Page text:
Randy King
Professor of Cell Biology

Chemical biology of mitosis and the ubiquitin-proteasome system.

Building C-2 666A
240 Longwood Avenue
Boston, Massachusetts 02115
Tel: 617-496-0208

Lab Size: Between 5 and 10

Our laboratory studies how ubiquitin‐dependent protein degradation controls cell cycle progression in normal and cancer cells. We integrate biochemical, cell biological, and chemical approaches to study the ubiquitin-proteasome pathway. We are interested in the regulation of the Anaphase‐Promoting Complex (APC), a large multisubunit ubiquitin ligase that targets  important mitotic regulators for destruction by the ubiquitin pathway. We are especially interested in the development of new small molecule inhibitors that block APC-dependent degradation, which may be useful for treatment of cancer. Recently, we have also identified small molecules that accelerate proteasomal degradation, which may be useful for treatment of neurodegerative disease.  We are also interested in the development of new technologies including novel screening methods and imaging approaches, including long-term time lapse imaging.

F.D. Sigoillot, R.W. King. "Vigilance and validation: Keys to succes in RNAi screening". ACS Chemical Biology 2011, 6:47-60.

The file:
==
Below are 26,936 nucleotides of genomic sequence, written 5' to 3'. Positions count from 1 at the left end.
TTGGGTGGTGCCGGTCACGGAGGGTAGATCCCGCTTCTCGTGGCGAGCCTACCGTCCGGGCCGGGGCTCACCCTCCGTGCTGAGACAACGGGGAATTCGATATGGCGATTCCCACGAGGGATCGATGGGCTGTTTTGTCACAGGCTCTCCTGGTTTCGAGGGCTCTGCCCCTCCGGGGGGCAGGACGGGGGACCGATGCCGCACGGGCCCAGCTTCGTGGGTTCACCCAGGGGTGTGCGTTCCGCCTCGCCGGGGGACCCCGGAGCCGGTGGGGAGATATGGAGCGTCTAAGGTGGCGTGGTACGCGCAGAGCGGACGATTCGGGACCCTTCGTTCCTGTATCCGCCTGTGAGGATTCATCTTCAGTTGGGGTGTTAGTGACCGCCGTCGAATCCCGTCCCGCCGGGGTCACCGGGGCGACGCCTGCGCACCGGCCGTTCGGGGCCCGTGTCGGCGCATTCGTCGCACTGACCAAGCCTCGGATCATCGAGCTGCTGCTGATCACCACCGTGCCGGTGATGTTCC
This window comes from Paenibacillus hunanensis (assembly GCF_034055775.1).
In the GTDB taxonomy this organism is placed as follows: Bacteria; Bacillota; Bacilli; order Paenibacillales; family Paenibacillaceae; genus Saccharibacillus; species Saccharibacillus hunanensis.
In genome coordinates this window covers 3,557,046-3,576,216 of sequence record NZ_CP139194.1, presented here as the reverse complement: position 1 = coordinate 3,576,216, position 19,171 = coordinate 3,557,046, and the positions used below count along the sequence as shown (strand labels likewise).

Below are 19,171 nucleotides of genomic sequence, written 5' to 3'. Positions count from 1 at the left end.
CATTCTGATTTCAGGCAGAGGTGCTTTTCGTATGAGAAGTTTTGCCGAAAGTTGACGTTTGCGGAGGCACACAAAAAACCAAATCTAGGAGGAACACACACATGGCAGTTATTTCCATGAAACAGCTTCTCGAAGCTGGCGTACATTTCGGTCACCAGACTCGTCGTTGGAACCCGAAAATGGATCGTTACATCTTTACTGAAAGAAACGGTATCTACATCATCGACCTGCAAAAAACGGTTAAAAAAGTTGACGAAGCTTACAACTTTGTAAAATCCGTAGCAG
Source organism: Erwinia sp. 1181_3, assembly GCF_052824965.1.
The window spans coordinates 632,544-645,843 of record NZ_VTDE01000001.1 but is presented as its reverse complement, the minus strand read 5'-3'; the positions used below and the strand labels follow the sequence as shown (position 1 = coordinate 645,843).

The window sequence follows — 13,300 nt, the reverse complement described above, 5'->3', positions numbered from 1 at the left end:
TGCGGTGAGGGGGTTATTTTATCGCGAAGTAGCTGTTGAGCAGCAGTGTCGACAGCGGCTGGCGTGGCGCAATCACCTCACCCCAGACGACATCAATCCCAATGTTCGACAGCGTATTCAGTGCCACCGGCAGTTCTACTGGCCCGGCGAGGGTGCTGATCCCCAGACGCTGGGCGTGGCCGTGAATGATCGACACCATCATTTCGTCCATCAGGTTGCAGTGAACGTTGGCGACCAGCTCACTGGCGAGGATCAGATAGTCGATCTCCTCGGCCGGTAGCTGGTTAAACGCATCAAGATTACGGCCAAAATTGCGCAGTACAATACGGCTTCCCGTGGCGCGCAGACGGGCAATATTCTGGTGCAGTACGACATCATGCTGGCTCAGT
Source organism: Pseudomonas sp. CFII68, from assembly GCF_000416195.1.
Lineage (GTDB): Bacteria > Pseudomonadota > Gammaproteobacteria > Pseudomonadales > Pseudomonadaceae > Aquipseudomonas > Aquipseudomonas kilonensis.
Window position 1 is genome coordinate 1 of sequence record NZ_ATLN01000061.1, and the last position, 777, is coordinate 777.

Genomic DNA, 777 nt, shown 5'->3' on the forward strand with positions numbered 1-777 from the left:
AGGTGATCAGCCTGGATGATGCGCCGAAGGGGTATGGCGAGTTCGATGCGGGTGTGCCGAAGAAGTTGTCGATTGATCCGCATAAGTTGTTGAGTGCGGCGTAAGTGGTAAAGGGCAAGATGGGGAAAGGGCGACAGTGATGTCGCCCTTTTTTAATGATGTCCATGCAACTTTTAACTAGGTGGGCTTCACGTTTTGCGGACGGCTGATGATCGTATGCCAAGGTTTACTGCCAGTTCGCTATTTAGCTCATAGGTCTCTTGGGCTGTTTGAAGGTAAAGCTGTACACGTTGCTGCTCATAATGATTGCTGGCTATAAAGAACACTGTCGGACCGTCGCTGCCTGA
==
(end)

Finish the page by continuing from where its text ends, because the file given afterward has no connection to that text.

X. Zeng, F. Sigoillot, S. Gaur, S. Choi, K.L. Pfaff, D.C. Oh, N. Hathaway, N. Dimova, G.D. Cuny, R.W. King. "Pharmacologic inhibition of the anaphase-promoting complex induces a spindle checkpoint-dependent mitotic arrest in the absence of spindle damage". Cancer Cell 2010, 18: 382-95.

B.H. Lee, M.J. Lee, S. Park, D.C. Oh, S. Elsasser, P.C. Chen, C. Gartner, N. Dimova, J. Hanna, S.P. Gygi, S.M. Wilson, R.W. King, D. Finley. "Enhancement of proteasome activity by a small-molecule inhibitor of USP14". Nature 2010, 467:179-84.

X. Zeng, R.W. King. "An APC/C inhibitor stabilizes cyclin B1 by prematurely terminating ubiquitination." Nature Chem Biol 2012, 8:383-92.

N.V. Dimova, N.A. Hathaway, B.H. Lee, D.S. Kirkpatrick, M.L. Berkowitz, S.P. Gygi, D. Finley, R.W. King. "APC/C-mediated multiple monoubiquitylation provides an alternative degradation signal for cyclin B1." Nature Cell Biol. 2012, 8:383-92.